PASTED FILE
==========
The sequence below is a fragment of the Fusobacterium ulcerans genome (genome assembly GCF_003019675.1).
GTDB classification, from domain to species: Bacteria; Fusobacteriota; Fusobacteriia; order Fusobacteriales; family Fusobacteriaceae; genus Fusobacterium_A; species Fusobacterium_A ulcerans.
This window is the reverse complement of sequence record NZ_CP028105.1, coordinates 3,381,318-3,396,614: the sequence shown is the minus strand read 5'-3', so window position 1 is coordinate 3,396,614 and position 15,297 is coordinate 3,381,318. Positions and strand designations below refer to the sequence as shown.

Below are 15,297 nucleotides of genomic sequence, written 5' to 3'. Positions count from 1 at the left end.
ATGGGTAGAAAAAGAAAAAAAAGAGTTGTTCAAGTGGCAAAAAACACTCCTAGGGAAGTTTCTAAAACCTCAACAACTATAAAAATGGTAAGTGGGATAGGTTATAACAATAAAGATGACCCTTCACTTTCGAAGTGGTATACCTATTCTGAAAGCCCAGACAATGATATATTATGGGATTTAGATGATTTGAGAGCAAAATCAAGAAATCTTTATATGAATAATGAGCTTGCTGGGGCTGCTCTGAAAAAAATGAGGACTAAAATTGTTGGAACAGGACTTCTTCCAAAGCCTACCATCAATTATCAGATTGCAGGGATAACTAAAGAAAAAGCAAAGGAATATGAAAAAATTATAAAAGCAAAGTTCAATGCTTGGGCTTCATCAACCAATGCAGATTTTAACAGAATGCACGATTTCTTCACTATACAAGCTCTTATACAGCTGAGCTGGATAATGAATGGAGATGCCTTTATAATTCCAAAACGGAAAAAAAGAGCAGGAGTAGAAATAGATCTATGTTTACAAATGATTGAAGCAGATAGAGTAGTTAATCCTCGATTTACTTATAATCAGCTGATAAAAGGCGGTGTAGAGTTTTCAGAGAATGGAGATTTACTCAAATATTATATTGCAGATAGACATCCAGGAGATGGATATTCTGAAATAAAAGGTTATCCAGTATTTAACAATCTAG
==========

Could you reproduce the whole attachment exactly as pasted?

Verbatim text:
The sequence below is a fragment of the Fusobacterium ulcerans genome (genome assembly GCF_003019675.1).
GTDB classification, from domain to species: Bacteria; Fusobacteriota; Fusobacteriia; order Fusobacteriales; family Fusobacteriaceae; genus Fusobacterium_A; species Fusobacterium_A ulcerans.
This window is the reverse complement of sequence record NZ_CP028105.1, coordinates 3,381,318-3,396,614: the sequence shown is the minus strand read 5'-3', so window position 1 is coordinate 3,396,614 and position 15,297 is coordinate 3,381,318. Positions and strand designations below refer to the sequence as shown.

Below are 15,297 nucleotides of genomic sequence, written 5' to 3'. Positions count from 1 at the left end.
ATGGGTAGAAAAAGAAAAAAAAGAGTTGTTCAAGTGGCAAAAAACACTCCTAGGGAAGTTTCTAAAACCTCAACAACTATAAAAATGGTAAGTGGGATAGGTTATAACAATAAAGATGACCCTTCACTTTCGAAGTGGTATACCTATTCTGAAAGCCCAGACAATGATATATTATGGGATTTAGATGATTTGAGAGCAAAATCAAGAAATCTTTATATGAATAATGAGCTTGCTGGGGCTGCTCTGAAAAAAATGAGGACTAAAATTGTTGGAACAGGACTTCTTCCAAAGCCTACCATCAATTATCAGATTGCAGGGATAACTAAAGAAAAAGCAAAGGAATATGAAAAAATTATAAAAGCAAAGTTCAATGCTTGGGCTTCATCAACCAATGCAGATTTTAACAGAATGCACGATTTCTTCACTATACAAGCTCTTATACAGCTGAGCTGGATAATGAATGGAGATGCCTTTATAATTCCAAAACGGAAAAAAAGAGCAGGAGTAGAAATAGATCTATGTTTACAAATGATTGAAGCAGATAGAGTAGTTAATCCTCGATTTACTTATAATCAGCTGATAAAAGGCGGTGTAGAGTTTTCAGAGAATGGAGATTTACTCAAATATTATATTGCAGATAGACATCCAGGAGATGGATATTCTGAAATAAAAGGTTATCCAGTATTTAACAATCTAG